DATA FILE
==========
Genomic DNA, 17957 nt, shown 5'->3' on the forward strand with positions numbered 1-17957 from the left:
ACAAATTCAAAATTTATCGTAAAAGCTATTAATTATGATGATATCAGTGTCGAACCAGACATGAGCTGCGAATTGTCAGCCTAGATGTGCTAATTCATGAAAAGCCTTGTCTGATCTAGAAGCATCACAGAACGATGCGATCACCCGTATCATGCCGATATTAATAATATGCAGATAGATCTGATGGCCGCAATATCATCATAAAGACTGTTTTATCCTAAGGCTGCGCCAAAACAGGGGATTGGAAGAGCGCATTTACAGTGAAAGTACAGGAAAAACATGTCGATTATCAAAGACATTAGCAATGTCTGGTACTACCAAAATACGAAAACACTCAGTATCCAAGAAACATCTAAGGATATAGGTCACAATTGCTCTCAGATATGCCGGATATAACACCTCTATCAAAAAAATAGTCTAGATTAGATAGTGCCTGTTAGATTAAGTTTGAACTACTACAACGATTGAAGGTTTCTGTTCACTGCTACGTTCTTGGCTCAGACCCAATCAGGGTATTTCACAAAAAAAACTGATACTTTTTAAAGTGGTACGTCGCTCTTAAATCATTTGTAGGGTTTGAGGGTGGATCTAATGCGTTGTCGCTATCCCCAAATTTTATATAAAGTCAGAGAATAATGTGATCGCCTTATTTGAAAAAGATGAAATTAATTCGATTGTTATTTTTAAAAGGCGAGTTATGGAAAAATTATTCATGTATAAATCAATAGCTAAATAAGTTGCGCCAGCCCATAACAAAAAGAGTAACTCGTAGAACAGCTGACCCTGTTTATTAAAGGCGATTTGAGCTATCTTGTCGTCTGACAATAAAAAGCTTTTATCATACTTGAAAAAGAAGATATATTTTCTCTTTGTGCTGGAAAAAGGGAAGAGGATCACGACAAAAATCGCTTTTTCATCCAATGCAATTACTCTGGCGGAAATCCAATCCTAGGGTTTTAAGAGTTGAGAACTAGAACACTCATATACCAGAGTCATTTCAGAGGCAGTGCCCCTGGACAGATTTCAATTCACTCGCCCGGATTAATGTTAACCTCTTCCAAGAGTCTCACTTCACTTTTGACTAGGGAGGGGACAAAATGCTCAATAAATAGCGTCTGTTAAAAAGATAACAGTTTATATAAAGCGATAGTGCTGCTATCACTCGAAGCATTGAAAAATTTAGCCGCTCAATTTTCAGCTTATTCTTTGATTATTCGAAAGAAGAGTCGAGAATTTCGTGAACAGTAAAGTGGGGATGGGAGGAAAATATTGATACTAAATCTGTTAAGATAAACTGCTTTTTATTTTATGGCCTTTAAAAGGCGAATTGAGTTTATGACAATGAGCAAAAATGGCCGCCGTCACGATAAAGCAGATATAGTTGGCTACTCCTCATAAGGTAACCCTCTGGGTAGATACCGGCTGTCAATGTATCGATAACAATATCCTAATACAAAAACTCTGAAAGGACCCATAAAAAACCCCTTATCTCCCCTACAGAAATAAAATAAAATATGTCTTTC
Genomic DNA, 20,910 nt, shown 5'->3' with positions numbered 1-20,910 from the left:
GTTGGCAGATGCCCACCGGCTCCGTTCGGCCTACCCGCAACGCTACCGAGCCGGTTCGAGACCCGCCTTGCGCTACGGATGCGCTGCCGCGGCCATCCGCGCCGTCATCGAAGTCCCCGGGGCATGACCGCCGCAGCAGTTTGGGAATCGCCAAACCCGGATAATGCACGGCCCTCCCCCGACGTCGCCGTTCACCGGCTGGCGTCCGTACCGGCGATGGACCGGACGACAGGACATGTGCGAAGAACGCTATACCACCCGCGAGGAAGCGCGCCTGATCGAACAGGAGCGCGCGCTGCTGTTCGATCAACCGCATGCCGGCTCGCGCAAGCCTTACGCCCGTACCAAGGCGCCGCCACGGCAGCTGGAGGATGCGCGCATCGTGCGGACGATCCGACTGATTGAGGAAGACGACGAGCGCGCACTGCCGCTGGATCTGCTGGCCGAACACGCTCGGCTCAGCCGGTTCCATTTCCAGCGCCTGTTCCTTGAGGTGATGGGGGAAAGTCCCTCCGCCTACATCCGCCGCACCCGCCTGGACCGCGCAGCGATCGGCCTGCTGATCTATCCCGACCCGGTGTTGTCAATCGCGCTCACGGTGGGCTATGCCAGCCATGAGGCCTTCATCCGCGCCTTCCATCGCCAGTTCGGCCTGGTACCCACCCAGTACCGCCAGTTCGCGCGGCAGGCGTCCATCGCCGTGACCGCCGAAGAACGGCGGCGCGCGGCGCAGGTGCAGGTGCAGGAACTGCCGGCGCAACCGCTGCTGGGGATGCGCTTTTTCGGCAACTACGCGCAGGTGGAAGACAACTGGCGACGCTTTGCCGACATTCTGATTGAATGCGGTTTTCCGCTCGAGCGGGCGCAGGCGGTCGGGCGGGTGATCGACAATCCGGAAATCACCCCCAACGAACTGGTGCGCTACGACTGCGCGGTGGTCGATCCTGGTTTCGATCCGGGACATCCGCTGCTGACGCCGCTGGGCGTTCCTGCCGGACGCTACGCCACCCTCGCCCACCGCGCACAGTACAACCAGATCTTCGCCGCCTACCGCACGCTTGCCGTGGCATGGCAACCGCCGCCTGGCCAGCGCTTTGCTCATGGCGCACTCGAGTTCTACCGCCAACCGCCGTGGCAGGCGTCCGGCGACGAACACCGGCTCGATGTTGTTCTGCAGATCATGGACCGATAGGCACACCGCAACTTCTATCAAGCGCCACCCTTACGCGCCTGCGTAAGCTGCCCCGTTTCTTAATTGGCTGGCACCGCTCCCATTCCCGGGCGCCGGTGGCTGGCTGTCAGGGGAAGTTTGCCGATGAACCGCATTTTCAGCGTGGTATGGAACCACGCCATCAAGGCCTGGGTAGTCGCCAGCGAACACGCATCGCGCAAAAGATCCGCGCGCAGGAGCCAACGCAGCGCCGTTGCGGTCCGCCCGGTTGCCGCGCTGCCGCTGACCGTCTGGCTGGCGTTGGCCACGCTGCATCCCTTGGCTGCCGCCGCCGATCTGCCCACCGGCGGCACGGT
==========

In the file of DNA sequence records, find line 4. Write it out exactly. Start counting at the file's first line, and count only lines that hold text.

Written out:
GTTGGCAGATGCCCACCGGCTCCGTTCGGCCTACCCGCAACGCTACCGAGCCGGTTCGAGACCCGCCTTGCGCTACGGATGCGCTGCCGCGGCCATCCGCGCCGTCATCGAAGTCCCCGGGGCATGACCGCCGCAGCAGTTTGGGAATCGCCAAACCCGGATAATGCACGGCCCTCCCCCGACGTCGCCGTTCACCGGCTGGCGTCCGTACCGGCGATGGACCGGACGACAGGACATGTGCGAAGAACGCTATACCACCCGCGAGGAAGCGCGCCTGATCGAACAGGAGCGCGCGCTGCTGTTCGATCAACCGCATGCCGGCTCGCGCAAGCCTTACGCCCGTACCAAGGCGCCGCCACGGCAGCTGGAGGATGCGCGCATCGTGCGGACGATCCGACTGATTGAGGAAGACGACGAGCGCGCACTGCCGCTGGATCTGCTGGCCGAACACGCTCGGCTCAGCCGGTTCCATTTCCAGCGCCTGTTCCTTGAGGTGATGGGGGAAAGTCCCTCCGCCTACATCCGCCGCACCCGCCTGGACCGCGCAGCGATCGGCCTGCTGATCTATCCCGACCCGGTGTTGTCAATCGCGCTCACGGTGGGCTATGCCAGCCATGAGGCCTTCATCCGCGCCTTCCATCGCCAGTTCGGCCTGGTACCCACCCAGTACCGCCAGTTCGCGCGGCAGGCGTCCATCGCCGTGACCGCCGAAGAACGGCGGCGCGCGGCGCAGGTGCAGGTGCAGGAACTGCCGGCGCAACCGCTGCTGGGGATGCGCTTTTTCGGCAACTACGCGCAGGTGGAAGACAACTGGCGACGCTTTGCCGACATTCTGATTGAATGCGGTTTTCCGCTCGAGCGGGCGCAGGCGGTCGGGCGGGTGATCGACAATCCGGAAATCACCCCCAACGAACTGGTGCGCTACGACTGCGCGGTGGTCGATCCTGGTTTCGATCCGGGACATCCGCTGCTGACGCCGCTGGGCGTTCCTGCCGGACGCTACGCCACCCTCGCCCACCGCGCACAGTACAACCAGATCTTCGCCGCCTACCGCACGCTTGCCGTGGCATGGCAACCGCCGCCTGGCCAGCGCTTTGCTCATGGCGCACTCGAGTTCTACCGCCAACCGCCGTGGCAGGCGTCCGGCGACGAACACCGGCTCGATGTTGTTCTGCAGATCATGGACCGATAGGCACACCGCAACTTCTATCAAGCGCCACCCTTACGCGCCTGCGTAAGCTGCCCCGTTTCTTAATTGGCTGGCACCGCTCCCATTCCCGGGCGCCGGTGGCTGGCTGTCAGGGGAAGTTTGCCGATGAACCGCATTTTCAGCGTGGTATGGAACCACGCCATCAAGGCCTGGGTAGTCGCCAGCGAACACGCATCGCGCAAAAGATCCGCGCGCAGGAGCCAACGCAGCGCCGTTGCGGTCCGCCCGGTTGCCGCGCTGCCGCTGACCGTCTGGCTGGCGTTGGCCACGCTGCATCCCTTGGCTGCCGCCGCCGATCTGCCCACCGGCGGCACGGT